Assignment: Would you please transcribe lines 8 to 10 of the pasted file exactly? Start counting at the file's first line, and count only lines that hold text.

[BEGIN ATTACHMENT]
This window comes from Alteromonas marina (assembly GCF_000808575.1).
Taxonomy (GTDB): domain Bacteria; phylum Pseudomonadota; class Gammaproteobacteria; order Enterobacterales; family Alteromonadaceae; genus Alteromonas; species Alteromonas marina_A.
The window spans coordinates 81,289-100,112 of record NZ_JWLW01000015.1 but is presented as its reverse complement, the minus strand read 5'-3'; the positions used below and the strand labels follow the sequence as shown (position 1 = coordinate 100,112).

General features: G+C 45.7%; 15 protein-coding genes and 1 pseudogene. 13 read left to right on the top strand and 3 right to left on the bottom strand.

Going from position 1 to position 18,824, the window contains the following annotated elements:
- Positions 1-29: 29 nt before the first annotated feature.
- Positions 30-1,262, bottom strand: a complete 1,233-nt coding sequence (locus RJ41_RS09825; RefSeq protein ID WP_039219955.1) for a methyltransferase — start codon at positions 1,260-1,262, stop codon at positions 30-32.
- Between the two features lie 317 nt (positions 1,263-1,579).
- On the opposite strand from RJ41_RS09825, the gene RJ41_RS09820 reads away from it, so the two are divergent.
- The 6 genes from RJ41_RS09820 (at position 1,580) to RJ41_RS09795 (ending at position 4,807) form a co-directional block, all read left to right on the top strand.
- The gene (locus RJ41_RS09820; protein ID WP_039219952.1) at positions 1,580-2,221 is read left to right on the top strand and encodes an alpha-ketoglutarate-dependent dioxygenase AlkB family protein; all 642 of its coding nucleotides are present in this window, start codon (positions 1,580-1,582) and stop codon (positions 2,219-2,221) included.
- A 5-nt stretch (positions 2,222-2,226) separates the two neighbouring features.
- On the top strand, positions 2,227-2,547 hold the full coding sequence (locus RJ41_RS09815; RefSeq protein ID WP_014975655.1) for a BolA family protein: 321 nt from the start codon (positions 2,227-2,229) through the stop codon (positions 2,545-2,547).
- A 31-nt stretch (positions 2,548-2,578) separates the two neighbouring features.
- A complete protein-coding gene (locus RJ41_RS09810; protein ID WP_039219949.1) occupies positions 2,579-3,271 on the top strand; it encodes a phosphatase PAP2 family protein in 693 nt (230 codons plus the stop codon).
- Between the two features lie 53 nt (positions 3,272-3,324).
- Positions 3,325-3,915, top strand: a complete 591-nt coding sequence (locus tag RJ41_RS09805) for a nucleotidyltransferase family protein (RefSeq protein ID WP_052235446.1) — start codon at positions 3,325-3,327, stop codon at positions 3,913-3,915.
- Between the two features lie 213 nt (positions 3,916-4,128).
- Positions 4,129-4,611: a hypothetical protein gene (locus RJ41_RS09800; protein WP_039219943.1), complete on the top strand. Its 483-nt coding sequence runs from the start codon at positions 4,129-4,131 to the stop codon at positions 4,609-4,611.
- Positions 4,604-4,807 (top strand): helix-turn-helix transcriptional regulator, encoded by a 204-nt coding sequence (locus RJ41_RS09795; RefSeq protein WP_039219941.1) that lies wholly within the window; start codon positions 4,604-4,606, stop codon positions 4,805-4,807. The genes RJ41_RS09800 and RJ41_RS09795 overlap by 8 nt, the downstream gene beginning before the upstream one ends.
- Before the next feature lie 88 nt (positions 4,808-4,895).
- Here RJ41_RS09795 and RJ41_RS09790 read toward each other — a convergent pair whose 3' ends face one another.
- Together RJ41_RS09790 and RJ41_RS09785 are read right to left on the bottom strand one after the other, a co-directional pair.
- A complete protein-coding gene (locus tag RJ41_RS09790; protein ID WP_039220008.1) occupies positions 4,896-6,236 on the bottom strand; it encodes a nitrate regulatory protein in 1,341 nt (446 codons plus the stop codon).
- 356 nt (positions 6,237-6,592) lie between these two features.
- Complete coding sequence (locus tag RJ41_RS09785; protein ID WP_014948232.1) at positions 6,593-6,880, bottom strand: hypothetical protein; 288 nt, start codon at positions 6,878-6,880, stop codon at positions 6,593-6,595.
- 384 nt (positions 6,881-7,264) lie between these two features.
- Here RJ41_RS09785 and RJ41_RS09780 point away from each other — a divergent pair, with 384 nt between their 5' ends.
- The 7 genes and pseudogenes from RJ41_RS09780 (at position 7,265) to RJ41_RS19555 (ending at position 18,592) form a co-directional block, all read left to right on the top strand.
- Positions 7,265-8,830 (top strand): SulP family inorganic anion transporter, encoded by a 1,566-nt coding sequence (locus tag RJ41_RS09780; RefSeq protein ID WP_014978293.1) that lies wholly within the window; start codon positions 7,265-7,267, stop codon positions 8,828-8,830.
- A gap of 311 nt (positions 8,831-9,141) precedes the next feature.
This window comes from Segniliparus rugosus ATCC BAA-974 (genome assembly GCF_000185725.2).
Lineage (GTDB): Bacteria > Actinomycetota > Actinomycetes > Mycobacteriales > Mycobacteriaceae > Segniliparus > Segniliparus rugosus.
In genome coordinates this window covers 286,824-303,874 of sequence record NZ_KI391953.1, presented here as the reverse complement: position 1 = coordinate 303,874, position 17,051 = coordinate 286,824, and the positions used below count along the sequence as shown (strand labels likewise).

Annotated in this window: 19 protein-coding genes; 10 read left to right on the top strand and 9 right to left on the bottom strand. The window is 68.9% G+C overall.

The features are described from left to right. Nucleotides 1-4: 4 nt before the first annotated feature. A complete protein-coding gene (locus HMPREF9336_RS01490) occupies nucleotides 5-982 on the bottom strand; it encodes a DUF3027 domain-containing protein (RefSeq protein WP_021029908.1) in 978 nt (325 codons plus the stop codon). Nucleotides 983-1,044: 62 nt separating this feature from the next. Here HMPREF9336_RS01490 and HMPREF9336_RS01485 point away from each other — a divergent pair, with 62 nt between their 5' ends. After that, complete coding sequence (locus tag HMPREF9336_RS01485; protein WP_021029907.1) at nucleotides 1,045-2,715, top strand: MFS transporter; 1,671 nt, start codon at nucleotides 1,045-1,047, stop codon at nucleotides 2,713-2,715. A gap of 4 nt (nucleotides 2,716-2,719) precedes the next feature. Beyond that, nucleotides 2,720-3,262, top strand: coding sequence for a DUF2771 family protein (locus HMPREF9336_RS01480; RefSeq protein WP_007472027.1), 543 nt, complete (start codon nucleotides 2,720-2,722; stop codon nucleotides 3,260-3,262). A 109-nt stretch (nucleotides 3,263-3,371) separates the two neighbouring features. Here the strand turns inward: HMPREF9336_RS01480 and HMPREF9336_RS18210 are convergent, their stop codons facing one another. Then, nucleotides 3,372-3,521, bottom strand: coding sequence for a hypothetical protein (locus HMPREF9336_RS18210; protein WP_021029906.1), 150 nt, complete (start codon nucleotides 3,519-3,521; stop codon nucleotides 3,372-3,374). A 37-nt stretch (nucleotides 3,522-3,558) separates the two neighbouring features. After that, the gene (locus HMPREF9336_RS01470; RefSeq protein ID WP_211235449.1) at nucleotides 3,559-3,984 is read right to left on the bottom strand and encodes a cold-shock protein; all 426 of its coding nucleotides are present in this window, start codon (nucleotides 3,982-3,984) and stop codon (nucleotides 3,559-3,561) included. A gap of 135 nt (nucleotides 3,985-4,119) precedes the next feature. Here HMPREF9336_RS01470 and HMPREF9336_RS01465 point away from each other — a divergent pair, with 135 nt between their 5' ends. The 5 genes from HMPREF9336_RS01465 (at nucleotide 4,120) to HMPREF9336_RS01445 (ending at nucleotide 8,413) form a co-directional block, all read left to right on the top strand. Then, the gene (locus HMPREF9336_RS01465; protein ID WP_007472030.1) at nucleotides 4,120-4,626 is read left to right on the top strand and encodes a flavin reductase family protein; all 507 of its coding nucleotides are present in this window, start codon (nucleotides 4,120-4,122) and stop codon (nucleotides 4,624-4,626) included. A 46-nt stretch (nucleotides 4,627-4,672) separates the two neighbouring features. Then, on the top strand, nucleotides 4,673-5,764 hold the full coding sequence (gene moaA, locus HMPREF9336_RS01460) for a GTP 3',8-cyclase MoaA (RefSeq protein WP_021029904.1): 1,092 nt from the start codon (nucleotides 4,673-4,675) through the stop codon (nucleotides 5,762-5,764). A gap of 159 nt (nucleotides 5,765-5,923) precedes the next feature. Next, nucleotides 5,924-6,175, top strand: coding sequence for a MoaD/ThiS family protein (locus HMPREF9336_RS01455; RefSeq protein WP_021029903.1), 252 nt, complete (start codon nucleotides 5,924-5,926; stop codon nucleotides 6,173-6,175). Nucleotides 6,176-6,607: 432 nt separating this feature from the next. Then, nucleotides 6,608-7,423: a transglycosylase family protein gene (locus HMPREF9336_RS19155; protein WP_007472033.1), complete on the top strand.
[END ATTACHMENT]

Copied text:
- Between the two features lie 317 nt (positions 1,263-1,579).
- On the opposite strand from RJ41_RS09825, the gene RJ41_RS09820 reads away from it, so the two are divergent.
- The 6 genes from RJ41_RS09820 (at position 1,580) to RJ41_RS09795 (ending at position 4,807) form a co-directional block, all read left to right on the top strand.